To avoid looking like a robot when scheduling, check out these tips!
Check your accounts every day
One of the simplest and most effective ways to stop your account looking robotic is to check it at least once a day. Simply log onto your Twitter and Facebook profiles to check for new tweets and comments, and give your account the “once over”. If you want to take it a step further, then consider turning on notifications for new messages so that you can respond in a timely manner. After all, if a customer sends you a message and you don’t respond for 24 hours, but they see that you’re still posting content every 20 minutes, they’ll naturally be frustrated and feel ignored.
Post content on the networks
Posting new content organically is another way to break up your scheduled posts. In fact, social networks such as Facebook have been known to lower organic reach on posts published by a robot or tool, so it pays to post an organic comment or article now and again to mix things up.
Reacting to breaking news events, covering a new product launch or hosting a Twitter Q&A is a great way to post new content manually, and increase interaction with your followers.
Which leads us on to our next point...
Communicate with your followers
If you’re not interacting with your followers and responding to comments promptly, then people will think that your business is automated and they won’t want to connect with you. Consumers care about other people, so humanising your brand and showing off the fact that real people are behind your account is a sensible move. You can do this by taking part in Twitter hours, posting images of the team in the office, and responding to tweets and posts, even when they're not directed towards you. These techniques take a matter of minutes, and after a while, they'll become habits.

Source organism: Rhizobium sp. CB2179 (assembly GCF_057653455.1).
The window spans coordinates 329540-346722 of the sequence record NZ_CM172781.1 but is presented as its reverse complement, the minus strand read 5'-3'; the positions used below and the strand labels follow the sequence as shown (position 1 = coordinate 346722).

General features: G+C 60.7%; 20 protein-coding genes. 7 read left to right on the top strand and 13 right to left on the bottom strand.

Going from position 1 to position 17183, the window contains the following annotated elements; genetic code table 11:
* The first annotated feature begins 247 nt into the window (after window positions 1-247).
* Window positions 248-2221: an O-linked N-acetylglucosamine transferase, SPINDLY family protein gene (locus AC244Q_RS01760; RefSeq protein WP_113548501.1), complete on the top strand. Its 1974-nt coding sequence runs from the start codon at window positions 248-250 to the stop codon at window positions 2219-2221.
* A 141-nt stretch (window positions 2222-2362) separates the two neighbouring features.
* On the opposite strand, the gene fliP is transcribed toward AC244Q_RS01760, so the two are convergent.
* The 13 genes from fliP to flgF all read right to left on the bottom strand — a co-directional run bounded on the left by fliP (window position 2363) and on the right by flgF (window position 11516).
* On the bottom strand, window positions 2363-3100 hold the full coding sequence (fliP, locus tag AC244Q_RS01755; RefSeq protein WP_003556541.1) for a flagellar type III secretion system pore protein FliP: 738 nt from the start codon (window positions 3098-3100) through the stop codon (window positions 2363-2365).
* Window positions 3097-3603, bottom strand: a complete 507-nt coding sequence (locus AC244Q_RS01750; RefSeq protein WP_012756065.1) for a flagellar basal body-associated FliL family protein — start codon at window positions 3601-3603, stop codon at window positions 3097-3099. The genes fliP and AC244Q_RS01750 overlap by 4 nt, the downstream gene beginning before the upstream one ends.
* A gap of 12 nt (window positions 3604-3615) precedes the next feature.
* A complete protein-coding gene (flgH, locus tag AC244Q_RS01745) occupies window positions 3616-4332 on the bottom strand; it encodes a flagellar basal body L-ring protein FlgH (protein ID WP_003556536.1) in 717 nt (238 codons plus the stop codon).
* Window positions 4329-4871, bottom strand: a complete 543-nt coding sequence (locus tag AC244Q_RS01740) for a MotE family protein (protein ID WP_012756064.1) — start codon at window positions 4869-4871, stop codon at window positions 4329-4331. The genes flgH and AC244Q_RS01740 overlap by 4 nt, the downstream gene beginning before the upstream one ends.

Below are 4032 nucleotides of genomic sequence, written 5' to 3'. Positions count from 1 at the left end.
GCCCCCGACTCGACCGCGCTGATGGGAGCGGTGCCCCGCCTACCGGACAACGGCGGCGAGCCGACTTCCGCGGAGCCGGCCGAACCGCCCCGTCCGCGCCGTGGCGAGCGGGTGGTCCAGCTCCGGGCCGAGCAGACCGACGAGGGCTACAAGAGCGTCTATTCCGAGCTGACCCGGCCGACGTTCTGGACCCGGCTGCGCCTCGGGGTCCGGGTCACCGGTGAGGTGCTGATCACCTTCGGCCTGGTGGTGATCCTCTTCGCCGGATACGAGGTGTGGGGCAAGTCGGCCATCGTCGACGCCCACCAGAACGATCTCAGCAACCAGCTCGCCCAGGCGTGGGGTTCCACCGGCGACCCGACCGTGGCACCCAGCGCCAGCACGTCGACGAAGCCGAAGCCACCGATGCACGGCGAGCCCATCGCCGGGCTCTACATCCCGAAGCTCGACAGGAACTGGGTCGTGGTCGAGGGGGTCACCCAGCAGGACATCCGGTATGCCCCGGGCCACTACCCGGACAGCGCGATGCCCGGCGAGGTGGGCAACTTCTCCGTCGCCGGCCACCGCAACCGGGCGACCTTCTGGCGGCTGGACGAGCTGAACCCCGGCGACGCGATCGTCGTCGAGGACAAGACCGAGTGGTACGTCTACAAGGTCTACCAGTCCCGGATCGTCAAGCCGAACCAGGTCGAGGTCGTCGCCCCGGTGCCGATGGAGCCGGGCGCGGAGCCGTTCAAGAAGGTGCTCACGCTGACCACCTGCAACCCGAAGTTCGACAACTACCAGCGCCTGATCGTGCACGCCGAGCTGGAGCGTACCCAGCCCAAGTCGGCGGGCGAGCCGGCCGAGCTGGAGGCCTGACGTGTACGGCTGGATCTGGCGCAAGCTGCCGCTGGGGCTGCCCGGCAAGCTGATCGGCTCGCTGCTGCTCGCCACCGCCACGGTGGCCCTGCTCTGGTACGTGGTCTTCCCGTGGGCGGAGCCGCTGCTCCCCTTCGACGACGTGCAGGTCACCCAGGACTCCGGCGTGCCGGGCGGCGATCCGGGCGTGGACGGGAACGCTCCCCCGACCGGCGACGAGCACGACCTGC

Mix up your posting times
Posting new content at the same time every day is fine, but over several months, it can get repetitive and turn some of your followers off. If you want to make your social media content look as organic and ‘human' as possible, then mix up your posting times and alternate days to add some variety. For example, rather than posting a new Instagram picture every morning at 10 AM, play around and post them at different times every day of the week. And who knows, you might just find that posting content at different times increases engagement and boosts reach?
Social media scheduling can save you time and take away the stress of monitoring a social media account, but you shouldn’t rely on it entirely. Experiment with more organic posts, and see what happens. The chances are, posting content yourself will result in more engagements and help you interact with your followers on a deeper level. Good luck with your campaign.
Max Greene is the Managing Director of Muffin Marketing, a UK-based marketing agency specialising in SEO for small businesses, content writing and social media management.
New Orleans, LA